"No man is a leader until he is ratified in the minds and hearts of his men." — The Soldier’s Handbook
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Despite comprising just 8% of the entire U.S. population, military veterans own around 30% of U.S. businesses.
But the disproportionate number of business leaders with military backgrounds is neither a coincidence nor a surprise. No business has existed longer than the business of war.
This unfortunate reality means that military people are among the best leaders around.
And, while the stereotypical military person isn’t known for soliloquies, famous quotes from great military leaders abound.
Below, you can find our curation of 23 of the best military leadership quotes. If you want leadership insights applicable to the business world, look no further.
When his Commanding Officer was killed, Major Dick Winters was thrust into command the moment he landed at Normandy on D-Day. He assembled his fellow troops, destroyed a battery of German howitzers and earned the Distinguished Service Cross for his efforts.
He summarized leadership like this:
I may not have been the best combat commander, but I always strove to be. My men depended on me to carefully analyze every tactical situation, to maximize the resources that I had at my disposal, to think under pressure, and then to lead them by personal example.
— Major Dick Winters
Another, more modern military man’s quote provides another perspective on what makes a good commander. In his 2001 HBR article, “Leadership in a Combat Zone,” Lieutenant General William Pagonis, Director of Logistics during the Gulf War, wrote:
Owning the facts is a prerequisite to leadership. But there are millions of technocrats out there with lots of facts in their quivers and little leadership potential. In many cases, what they are missing is empathy. No one is a leader who can’t put himself or herself in the other person’s shoes. Empathy and expertise command respect.
— Lieutenant General, William Pagonis
Just remember: While stories like Winters storming the beach at Normandy are compelling, former fighter pilot and astronaut, Chris Hadfield, reminds us that leadership is a grind:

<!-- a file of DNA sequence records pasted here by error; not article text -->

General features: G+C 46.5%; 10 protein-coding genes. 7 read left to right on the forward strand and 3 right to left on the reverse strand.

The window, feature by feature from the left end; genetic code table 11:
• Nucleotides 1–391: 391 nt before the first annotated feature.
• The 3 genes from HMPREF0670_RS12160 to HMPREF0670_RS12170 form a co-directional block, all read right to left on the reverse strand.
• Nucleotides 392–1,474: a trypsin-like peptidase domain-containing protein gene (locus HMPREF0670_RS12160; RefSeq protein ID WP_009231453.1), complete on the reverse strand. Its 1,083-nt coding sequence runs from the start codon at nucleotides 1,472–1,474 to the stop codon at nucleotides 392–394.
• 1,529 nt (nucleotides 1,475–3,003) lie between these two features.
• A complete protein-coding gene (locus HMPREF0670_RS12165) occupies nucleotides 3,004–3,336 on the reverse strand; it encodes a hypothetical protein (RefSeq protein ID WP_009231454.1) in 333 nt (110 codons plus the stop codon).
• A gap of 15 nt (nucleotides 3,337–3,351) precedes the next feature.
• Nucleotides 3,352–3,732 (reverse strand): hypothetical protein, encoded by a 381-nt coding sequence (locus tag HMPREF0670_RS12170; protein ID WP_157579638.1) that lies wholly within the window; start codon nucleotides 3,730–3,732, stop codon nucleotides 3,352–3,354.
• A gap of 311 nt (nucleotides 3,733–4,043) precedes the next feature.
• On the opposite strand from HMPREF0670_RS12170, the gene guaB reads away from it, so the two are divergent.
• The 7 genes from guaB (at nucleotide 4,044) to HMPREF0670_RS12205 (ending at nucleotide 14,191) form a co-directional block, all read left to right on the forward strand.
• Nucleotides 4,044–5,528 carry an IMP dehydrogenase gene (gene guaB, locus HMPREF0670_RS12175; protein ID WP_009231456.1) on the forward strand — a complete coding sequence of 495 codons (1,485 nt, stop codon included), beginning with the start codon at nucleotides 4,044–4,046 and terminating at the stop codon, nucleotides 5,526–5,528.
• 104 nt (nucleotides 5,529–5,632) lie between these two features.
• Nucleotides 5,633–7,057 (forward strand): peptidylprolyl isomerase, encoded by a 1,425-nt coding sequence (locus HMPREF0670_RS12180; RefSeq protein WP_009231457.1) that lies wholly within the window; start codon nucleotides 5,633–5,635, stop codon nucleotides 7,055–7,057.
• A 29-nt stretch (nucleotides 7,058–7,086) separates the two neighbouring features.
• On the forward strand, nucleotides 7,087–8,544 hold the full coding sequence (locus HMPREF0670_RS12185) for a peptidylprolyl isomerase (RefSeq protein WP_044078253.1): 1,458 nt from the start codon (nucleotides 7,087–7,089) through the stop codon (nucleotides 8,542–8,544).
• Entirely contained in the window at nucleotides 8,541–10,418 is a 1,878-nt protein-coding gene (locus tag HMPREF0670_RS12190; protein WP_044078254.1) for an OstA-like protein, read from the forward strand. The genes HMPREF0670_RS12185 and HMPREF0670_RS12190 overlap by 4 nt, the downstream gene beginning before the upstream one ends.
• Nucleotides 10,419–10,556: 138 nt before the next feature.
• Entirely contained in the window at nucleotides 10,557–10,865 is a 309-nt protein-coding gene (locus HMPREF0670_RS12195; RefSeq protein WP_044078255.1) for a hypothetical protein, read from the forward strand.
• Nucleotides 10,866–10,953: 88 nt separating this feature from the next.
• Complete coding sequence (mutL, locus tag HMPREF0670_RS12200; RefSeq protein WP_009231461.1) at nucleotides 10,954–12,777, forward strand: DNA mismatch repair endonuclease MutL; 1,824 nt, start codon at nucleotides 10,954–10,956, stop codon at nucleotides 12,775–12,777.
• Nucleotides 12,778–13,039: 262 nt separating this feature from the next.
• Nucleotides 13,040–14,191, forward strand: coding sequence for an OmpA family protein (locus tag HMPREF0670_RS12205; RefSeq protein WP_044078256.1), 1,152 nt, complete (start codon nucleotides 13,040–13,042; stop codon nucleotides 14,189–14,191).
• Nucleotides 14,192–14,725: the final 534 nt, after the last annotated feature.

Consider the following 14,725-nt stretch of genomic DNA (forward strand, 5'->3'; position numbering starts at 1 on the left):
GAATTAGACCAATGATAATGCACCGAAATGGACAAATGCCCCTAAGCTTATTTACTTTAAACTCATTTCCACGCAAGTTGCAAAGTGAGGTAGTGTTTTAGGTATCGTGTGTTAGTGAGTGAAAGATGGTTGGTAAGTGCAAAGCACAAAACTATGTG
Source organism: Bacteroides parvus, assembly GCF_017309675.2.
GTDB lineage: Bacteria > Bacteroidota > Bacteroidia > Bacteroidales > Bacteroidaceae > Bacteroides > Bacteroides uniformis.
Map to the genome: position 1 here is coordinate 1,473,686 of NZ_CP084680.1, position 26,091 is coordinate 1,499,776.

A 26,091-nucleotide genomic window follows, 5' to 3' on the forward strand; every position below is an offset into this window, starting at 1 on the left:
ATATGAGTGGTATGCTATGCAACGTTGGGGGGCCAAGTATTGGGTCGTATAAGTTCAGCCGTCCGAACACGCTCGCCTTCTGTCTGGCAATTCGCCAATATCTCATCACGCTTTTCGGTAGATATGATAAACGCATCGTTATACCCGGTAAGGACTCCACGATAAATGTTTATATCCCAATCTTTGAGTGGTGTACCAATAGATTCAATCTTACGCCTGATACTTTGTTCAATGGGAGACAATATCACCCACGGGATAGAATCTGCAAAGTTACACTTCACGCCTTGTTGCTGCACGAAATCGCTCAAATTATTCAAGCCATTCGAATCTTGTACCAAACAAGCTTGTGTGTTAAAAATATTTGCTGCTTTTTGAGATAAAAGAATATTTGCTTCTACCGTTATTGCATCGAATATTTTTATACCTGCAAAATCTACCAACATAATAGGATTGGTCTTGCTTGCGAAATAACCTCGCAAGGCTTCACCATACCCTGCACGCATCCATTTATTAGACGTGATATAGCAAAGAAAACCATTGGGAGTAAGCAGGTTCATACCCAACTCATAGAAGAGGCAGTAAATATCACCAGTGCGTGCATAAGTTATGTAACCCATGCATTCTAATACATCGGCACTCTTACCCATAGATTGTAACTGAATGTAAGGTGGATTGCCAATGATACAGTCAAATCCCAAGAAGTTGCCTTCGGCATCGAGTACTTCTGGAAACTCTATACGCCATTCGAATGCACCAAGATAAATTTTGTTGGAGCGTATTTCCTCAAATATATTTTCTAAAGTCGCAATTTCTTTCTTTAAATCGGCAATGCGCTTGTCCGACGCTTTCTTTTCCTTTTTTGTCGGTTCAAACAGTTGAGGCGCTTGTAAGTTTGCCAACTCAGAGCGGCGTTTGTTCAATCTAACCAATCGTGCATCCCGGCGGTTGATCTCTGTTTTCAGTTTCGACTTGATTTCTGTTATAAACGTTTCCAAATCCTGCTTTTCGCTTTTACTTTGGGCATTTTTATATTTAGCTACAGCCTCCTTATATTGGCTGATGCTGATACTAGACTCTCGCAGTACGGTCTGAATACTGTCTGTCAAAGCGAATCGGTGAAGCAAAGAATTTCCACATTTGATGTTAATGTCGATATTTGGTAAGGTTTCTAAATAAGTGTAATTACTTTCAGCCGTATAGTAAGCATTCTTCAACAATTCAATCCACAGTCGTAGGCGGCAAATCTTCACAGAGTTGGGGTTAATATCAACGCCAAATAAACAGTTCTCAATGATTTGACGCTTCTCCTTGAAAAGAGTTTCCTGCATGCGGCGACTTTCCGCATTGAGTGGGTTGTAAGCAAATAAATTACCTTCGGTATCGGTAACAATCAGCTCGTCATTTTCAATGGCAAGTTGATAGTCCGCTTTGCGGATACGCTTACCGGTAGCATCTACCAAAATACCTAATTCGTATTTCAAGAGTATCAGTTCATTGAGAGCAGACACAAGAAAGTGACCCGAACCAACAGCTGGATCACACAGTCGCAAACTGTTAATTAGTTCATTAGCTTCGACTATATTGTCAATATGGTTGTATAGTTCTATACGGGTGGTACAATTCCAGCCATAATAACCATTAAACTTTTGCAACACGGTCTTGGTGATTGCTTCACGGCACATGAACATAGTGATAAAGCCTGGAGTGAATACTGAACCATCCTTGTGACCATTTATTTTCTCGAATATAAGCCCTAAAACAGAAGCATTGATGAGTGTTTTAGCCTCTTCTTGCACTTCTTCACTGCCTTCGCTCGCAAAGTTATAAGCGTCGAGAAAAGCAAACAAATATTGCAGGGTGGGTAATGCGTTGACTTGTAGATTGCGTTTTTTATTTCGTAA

Ultimately, leadership is not about glorious crowning acts. It’s about keeping your team focused on a goal and motivated to do their best to achieve it, especially when the stakes are high and the consequences really matter. It is about laying the groundwork for others’ success, and then standing back and letting them shine.
— Chris Hadfield, Astronaut
When things go wrong in your command, start wading for the reason in increasingly larger concentric circles around your own desk.
— General Bruce D. Clark
Things will go wrong. And they’ll often be beyond your direct control. But as a leader, you own those issues. Usually, addressing issues beyond your control boils down to effective communication.
If that’s something you’re struggling with, check out our chat on crisis management with Jason Levin, VP of Crisis and Risk Management at Edelman.
A true leader has the confidence to stand alone, the courage to make tough decisions, and the compassion to listen to the needs of others. He does not set out to be a leader, but becomes one by the equality of his actions and the integrity of his intent.
— General of the Army, Douglas MacArthur
As MacArthur explains, leadership is lonely. But leaders don’t shrink. Nor do they aim to protect their egos by insisting on their own way. And as well they should because, as Stonewall Jackson famously said:
If officers desire to have control over their commands, they must remain habitually with them, industriously attend to their instruction and comfort, and in battle lead them well.
— Stonewall Jackson